Socialism and Democracy, titled his article, "Retirement Crisis in
the United States," saying:
- "The great 30-year experiment in 401(k) and similar
retirement financing schemes that depend on stock market investments has
failed. Even before the" 2008 crash, it was clear, the signs "everywhere
that very few workers would be able to accumulate enough wealth through
these accounts to insure" their retirement futures.
- Like Russell, economist Richard Wolff explains that until
1980, each generation since the 19th century was better off financially
than previous ones, including more retirement security. No longer, workers
since victimized by institutionalized inequality. Examples include eroded
union representation, mostly in commerce and industry, stagnant wages,
weakened or lost benefits, and high-risk defined contribution plans replacing
secure defined benefit ones.
- By 1935, during the Great Depression, 34 European nations
and America established social insurance programs. It was a watershed time,
"consistent with the socialist value of solidarity through socialization
of support for children, the elderly, the disabled, and others unable to"
to work productively for a living.
- Social Security in America As Amended
- The Social Security Act became law when Franklin Roosevelt
signed it on August 14, 1935, perhaps his finest hour, a measure during
hard times against the 50% poverty rate. It still is when US poverty rates
are soaring, perhaps heading for Great Depression levels or higher.
- The program works well as mandated, taxing active workers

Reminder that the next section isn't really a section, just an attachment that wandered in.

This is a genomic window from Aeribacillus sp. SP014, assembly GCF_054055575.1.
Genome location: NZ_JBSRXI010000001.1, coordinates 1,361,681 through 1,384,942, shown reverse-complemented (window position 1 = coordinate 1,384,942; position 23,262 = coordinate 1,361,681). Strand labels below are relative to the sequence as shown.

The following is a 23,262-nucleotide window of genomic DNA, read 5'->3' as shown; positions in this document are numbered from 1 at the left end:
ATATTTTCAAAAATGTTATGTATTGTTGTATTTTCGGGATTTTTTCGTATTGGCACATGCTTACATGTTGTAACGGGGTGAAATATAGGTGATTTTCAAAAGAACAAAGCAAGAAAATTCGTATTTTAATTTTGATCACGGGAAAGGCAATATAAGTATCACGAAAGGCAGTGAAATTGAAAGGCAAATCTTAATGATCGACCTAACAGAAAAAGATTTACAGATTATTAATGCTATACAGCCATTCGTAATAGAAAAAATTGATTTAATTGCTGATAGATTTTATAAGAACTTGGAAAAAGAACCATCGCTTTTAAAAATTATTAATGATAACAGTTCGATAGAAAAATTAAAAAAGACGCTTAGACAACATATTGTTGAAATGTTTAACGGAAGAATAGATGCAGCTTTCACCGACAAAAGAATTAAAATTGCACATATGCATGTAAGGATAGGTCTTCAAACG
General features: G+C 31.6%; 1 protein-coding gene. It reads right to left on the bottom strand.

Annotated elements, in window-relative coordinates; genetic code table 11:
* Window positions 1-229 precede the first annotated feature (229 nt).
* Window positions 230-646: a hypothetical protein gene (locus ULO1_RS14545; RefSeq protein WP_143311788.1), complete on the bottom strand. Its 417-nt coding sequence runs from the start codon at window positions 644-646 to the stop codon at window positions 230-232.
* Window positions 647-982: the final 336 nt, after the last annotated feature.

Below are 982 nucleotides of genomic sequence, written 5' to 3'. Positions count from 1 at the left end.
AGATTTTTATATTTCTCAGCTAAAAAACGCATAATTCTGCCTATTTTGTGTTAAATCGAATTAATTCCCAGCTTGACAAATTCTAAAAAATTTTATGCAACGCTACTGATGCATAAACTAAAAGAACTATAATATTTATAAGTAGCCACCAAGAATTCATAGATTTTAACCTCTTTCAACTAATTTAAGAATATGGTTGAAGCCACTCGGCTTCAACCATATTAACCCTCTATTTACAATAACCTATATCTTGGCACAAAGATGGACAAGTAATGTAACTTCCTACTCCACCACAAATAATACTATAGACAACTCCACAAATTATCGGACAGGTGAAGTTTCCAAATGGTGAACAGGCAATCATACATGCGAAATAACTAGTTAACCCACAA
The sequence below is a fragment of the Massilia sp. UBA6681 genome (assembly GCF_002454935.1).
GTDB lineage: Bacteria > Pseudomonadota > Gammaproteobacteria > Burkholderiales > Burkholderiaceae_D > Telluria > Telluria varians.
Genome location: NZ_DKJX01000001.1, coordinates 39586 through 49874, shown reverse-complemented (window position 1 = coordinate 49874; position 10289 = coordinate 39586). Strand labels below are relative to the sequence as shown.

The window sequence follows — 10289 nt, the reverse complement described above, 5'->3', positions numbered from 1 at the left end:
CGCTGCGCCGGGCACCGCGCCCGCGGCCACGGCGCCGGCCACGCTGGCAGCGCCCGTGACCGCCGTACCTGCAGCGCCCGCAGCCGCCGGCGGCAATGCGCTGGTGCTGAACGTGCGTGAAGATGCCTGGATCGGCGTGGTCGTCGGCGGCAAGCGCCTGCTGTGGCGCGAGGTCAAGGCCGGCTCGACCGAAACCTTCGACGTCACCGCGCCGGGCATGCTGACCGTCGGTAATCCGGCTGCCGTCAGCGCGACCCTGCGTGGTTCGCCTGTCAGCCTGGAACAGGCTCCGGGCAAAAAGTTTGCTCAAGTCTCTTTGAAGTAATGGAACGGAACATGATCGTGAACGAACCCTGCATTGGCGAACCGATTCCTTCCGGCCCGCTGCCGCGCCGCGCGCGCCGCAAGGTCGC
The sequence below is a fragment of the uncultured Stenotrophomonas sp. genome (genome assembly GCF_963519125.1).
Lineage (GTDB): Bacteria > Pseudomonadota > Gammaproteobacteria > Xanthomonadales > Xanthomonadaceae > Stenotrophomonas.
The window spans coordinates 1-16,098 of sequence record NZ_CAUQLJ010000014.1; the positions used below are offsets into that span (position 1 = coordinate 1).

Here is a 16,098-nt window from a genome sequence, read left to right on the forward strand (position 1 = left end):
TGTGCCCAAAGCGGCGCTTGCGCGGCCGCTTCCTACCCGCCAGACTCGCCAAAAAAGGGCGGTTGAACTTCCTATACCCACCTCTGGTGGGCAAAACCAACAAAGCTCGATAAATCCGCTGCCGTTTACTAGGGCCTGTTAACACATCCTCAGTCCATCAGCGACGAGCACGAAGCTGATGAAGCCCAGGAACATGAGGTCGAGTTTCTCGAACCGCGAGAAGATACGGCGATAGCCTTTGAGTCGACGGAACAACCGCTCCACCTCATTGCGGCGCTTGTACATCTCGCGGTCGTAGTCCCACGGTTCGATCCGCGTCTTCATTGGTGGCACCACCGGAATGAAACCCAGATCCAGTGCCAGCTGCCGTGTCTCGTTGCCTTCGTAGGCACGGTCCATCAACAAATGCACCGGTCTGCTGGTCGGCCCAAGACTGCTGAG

and their employers to support eligible retirees, their dependents and
the disabled. As Russell explains: "It is a formula that has worked
remarkably well since its inception, producing the federal government's
most successful and popular domestic program."
- Employers also began offering pensions in a package of
other benefits. It worked the same way, they and workers contributing for
retirees, "a pay-as-you-go formula" - simple, effective, and
assured, based on employment tenure under individual company plans.
- The Revenue Act of 1978, however, changed things, its
sections 401(k), 403(b), and 457 letting retirement plan contributions
be made with pretax dollars. Though intended to encourage workers to participate
in defined benefit plans, employers used it advantageously, increasingly
switching them to defined contribution ones, providing no assurance of
enough income at retirement.
- In contrast, "defined benefit plans are progressive
reforms within capitalist societies that are consistent with guaranteeing
old age support as worker or social rights." Today, they're fast disappearing,
victimized by neoliberal "reforms" for business, especially financial
industry predators, not employees.
- Russell cites two reasons why 401(k)s failed:
- -- by falsely assuming worker investments (mostly stock
market ones) will provide a secure retirement; given other lifetime obligations,
including medical expenses, home purchases and mortgage payments, and college
tuitions, it's not possible for most people; and
- -- the financial services industry profits hugely from
private investment plans, siphoning off large commission amounts that add
up through the years; as a result, American workers have subsidized the
industry's expansion while jeopardizing their own futures.
- In contrast, government or business provided plans are
"dedicated purely to supporting retirement instead of creating private